The Elusive Corporal (1962)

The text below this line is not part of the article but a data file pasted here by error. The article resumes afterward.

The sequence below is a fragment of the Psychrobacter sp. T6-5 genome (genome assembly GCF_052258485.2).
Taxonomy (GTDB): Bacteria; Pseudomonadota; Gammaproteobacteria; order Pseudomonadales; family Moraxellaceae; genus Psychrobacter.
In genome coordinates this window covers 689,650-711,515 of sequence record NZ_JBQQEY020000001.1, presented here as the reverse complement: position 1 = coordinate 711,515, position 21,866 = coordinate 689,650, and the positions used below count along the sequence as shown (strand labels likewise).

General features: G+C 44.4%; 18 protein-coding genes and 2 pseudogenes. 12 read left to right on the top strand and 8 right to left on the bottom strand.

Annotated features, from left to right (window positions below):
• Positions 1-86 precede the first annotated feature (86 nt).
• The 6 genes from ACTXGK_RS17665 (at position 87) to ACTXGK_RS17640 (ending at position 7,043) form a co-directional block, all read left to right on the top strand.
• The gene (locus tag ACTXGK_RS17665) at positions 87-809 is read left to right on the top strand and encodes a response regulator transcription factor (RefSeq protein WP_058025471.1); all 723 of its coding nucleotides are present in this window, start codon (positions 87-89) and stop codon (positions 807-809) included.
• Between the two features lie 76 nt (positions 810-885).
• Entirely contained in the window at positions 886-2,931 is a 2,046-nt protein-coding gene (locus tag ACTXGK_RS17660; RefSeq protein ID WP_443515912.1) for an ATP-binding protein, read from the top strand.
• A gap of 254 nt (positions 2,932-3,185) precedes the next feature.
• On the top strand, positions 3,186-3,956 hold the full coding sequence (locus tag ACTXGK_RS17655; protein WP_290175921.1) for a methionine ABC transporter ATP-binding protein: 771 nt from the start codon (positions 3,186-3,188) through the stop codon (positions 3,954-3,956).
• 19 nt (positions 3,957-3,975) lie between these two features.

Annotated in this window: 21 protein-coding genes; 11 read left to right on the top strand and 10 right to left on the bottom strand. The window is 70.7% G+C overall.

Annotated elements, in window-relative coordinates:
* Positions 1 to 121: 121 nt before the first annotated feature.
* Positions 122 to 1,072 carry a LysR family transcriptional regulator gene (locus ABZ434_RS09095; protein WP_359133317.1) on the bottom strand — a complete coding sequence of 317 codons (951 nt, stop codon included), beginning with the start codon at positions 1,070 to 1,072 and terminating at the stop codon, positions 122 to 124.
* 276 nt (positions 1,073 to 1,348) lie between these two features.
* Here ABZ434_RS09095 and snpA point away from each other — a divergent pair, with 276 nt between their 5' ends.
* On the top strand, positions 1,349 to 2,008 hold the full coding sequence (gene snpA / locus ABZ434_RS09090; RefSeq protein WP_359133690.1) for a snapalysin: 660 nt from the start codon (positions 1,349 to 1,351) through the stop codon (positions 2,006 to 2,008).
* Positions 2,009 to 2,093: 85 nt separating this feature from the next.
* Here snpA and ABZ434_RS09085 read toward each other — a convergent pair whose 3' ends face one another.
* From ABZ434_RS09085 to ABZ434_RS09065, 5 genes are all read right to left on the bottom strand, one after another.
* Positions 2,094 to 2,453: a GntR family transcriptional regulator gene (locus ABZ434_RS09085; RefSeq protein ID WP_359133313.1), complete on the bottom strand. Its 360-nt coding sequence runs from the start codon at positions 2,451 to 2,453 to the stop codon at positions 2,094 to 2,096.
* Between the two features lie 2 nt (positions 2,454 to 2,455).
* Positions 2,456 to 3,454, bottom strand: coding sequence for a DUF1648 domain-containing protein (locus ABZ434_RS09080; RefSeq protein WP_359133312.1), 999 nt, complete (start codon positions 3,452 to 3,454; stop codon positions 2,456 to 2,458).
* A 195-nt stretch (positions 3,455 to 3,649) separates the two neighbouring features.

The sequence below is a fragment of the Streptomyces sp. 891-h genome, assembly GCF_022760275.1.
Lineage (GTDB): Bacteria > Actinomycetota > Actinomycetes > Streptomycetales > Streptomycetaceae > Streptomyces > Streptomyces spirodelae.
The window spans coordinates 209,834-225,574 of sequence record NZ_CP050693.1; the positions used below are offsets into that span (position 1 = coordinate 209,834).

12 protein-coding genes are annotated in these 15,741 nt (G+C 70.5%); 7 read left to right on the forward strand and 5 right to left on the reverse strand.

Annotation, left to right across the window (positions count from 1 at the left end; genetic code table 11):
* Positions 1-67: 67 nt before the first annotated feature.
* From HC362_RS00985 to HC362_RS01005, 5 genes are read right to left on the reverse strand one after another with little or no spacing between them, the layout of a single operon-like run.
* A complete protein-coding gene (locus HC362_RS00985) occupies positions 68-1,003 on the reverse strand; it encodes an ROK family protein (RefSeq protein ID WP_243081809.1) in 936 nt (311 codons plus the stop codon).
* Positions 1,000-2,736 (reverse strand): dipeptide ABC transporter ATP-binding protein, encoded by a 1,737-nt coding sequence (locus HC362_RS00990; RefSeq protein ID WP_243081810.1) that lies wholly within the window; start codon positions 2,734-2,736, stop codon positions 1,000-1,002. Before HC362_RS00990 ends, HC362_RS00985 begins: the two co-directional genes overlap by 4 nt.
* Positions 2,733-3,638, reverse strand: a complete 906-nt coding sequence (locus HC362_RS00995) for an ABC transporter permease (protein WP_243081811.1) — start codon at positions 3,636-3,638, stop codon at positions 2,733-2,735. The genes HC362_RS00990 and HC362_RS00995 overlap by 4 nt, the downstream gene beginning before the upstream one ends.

What a curious end (more or less) to Renoir’s film career. Apparently another director, Joseph Lefranc, had spent years trying to get this film made, but Renoir got the job on the grounds that he’d kind of already proven he could do the material (i.e. French prisoners of war escaping German internment) a quarter-century earlier with La grande illusion (Lefranc had to settle for being Renoir’s assistant director here). As such, it often seems to get dismissed as just a remake of that film, but surely the dynamics of the two films are different: the 1937 film is about officers, the 1962 film about conscripts and NCOs; the earlier film looks at the common ground between the French and German aristocrats, while the latter’s titular figure is visibly unimpressed at having to accept help at the end from a German farmer’s wife (married to a French fellow to boot, who says at least he now has land of his own in Germany that he never could’ve had in France), even though it’s a German girl who helps effect his last escape attempt. What’s interesting here is the tone the film takes in depicting the corporal’s many and varied escape attempts (he’s pretty elusive as a character too, it has to be said); IMDB files it under “comedy” as well as “drama”, and certainly it has its lighter moments to justify the designation (although at times Joseph Kosma’s score doesn’t seem to recognise when the film’s being funny), but there’s still something essentially uneasy about the humour and the way it combines with the more essentially serious parts. The whole thing adds up to something that I found really hard to get a grip on, and so apparently did critics at the time, who admired the fairly new talent with whom Renoir populated the film’s main cast but were cooler towards the man behind the camera (though the Cahiers mob liked it as they generally did with Renoir)… and, alas, the industry pretty much gave up on him too after this, with only one more TV film to come and that only eight years later. Interesting, this, but I’m really not sure if I liked it or not.


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